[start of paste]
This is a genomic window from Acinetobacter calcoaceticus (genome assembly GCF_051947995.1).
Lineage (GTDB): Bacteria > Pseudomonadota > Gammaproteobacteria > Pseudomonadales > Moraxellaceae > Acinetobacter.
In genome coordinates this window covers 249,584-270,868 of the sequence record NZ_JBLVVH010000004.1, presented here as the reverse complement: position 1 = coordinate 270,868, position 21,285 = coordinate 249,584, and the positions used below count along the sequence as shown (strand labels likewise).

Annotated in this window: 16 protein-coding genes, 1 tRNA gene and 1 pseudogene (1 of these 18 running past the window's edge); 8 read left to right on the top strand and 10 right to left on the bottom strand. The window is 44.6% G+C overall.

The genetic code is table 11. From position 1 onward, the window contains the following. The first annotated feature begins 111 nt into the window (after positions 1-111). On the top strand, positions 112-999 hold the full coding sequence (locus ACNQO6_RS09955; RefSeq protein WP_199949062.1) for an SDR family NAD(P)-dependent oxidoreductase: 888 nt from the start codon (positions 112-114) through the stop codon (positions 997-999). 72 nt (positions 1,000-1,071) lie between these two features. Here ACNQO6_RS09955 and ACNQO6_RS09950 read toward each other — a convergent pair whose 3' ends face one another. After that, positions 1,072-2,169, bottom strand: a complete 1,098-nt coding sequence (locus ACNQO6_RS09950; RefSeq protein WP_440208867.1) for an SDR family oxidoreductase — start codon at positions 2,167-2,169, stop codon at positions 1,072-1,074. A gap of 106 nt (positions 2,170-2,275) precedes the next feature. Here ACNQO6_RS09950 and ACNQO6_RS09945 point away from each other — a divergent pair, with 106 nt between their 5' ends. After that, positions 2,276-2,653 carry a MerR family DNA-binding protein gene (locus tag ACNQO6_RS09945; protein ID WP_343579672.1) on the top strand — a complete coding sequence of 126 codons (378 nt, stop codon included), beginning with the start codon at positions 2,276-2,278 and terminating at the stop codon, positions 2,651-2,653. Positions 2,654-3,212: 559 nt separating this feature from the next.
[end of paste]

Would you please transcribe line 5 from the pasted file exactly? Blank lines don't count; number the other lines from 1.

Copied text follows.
The genetic code is table 11. From position 1 onward, the window contains the following. The first annotated feature begins 111 nt into the window (after positions 1-111). On the top strand, positions 112-999 hold the full coding sequence (locus ACNQO6_RS09955; RefSeq protein WP_199949062.1) for an SDR family NAD(P)-dependent oxidoreductase: 888 nt from the start codon (positions 112-114) through the stop codon (positions 997-999). 72 nt (positions 1,000-1,071) lie between these two features. Here ACNQO6_RS09955 and ACNQO6_RS09950 read toward each other — a convergent pair whose 3' ends face one another. After that, positions 1,072-2,169, bottom strand: a complete 1,098-nt coding sequence (locus ACNQO6_RS09950; RefSeq protein WP_440208867.1) for an SDR family oxidoreductase — start codon at positions 2,167-2,169, stop codon at positions 1,072-1,074. A gap of 106 nt (positions 2,170-2,275) precedes the next feature. Here ACNQO6_RS09950 and ACNQO6_RS09945 point away from each other — a divergent pair, with 106 nt between their 5' ends. After that, positions 2,276-2,653 carry a MerR family DNA-binding protein gene (locus tag ACNQO6_RS09945; protein ID WP_343579672.1) on the top strand — a complete coding sequence of 126 codons (378 nt, stop codon included), beginning with the start codon at positions 2,276-2,278 and terminating at the stop codon, positions 2,651-2,653. Positions 2,654-3,212: 559 nt separating this feature from the next.